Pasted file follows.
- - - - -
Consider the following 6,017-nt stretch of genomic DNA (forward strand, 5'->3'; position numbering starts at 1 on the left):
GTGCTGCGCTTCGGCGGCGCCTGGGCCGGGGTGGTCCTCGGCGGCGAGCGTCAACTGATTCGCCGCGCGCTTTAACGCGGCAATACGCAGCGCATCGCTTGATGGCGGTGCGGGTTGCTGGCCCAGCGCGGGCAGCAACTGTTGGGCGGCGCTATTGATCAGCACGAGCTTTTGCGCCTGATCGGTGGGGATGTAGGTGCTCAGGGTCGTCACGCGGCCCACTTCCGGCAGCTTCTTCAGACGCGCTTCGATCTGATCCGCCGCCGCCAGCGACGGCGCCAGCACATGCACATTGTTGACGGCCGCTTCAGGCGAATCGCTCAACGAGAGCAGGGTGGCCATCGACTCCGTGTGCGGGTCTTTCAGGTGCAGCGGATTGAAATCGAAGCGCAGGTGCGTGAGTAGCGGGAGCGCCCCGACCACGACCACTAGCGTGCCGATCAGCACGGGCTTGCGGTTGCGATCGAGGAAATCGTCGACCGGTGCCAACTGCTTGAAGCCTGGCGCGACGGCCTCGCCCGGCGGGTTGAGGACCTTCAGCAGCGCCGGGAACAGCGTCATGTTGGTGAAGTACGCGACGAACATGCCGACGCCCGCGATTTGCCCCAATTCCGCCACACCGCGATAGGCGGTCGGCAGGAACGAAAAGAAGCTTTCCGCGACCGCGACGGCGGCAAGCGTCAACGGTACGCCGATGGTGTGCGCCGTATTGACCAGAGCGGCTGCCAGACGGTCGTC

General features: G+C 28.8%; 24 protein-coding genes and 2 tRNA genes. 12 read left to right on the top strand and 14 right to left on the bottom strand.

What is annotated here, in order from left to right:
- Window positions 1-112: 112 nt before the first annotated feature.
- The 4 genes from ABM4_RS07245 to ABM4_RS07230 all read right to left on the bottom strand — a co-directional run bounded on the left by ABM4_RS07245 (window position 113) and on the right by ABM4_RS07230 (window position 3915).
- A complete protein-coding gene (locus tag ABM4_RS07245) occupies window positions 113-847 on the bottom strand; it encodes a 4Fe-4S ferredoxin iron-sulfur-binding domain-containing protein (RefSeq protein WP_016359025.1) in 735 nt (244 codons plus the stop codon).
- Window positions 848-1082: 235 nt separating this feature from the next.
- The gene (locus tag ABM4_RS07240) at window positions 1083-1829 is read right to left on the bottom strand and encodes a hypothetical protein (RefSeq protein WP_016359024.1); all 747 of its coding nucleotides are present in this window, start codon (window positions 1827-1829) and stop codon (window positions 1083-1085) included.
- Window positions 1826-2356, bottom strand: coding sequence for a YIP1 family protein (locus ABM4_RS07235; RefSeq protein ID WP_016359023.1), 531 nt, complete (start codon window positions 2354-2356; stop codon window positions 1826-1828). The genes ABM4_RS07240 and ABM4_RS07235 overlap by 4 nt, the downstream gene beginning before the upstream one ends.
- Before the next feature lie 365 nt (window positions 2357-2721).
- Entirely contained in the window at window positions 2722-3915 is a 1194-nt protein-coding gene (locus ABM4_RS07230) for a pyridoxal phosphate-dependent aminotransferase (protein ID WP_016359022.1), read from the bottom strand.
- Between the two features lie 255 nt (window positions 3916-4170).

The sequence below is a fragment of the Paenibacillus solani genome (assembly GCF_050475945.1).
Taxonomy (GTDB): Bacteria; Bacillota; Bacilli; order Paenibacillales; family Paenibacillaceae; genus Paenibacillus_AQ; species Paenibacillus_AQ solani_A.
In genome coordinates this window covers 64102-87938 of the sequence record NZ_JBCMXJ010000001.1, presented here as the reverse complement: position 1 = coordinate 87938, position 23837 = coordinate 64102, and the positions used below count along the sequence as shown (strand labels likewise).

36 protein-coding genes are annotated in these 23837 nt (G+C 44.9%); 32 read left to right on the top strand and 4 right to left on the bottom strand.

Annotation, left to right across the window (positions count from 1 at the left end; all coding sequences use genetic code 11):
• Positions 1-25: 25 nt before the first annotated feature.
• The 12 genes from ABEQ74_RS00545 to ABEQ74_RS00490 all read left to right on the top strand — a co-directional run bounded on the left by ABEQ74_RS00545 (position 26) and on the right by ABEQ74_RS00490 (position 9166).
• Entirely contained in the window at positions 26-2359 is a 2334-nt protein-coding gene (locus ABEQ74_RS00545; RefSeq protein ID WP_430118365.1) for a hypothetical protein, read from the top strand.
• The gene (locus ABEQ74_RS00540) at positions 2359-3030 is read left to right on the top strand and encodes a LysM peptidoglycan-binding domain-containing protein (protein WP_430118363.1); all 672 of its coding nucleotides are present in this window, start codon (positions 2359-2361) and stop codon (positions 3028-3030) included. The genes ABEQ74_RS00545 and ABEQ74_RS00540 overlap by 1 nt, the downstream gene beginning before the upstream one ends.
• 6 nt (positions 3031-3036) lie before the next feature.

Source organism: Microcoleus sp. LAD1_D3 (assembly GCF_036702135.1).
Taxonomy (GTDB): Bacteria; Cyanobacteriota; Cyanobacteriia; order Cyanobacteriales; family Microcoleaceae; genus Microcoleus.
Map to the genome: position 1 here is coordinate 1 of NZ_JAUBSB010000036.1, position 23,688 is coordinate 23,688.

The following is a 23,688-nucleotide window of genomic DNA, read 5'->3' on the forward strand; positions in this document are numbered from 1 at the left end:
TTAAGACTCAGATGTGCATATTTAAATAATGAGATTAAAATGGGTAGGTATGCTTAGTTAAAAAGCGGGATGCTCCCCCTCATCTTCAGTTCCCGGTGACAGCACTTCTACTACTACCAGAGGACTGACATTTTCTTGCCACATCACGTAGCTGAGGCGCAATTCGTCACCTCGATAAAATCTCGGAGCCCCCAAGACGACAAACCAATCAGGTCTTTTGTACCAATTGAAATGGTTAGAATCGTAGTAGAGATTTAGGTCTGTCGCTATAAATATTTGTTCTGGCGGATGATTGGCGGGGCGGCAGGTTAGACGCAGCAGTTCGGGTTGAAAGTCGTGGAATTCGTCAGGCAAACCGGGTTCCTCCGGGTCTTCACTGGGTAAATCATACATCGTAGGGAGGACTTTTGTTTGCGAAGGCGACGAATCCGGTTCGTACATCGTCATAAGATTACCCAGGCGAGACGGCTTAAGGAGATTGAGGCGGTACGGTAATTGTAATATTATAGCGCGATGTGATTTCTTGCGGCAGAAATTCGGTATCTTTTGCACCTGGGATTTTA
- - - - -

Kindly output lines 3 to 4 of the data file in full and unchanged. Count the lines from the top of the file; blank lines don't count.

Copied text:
General features: G+C 28.8%; 24 protein-coding genes and 2 tRNA genes. 12 read left to right on the top strand and 14 right to left on the bottom strand.

What is annotated here, in order from left to right: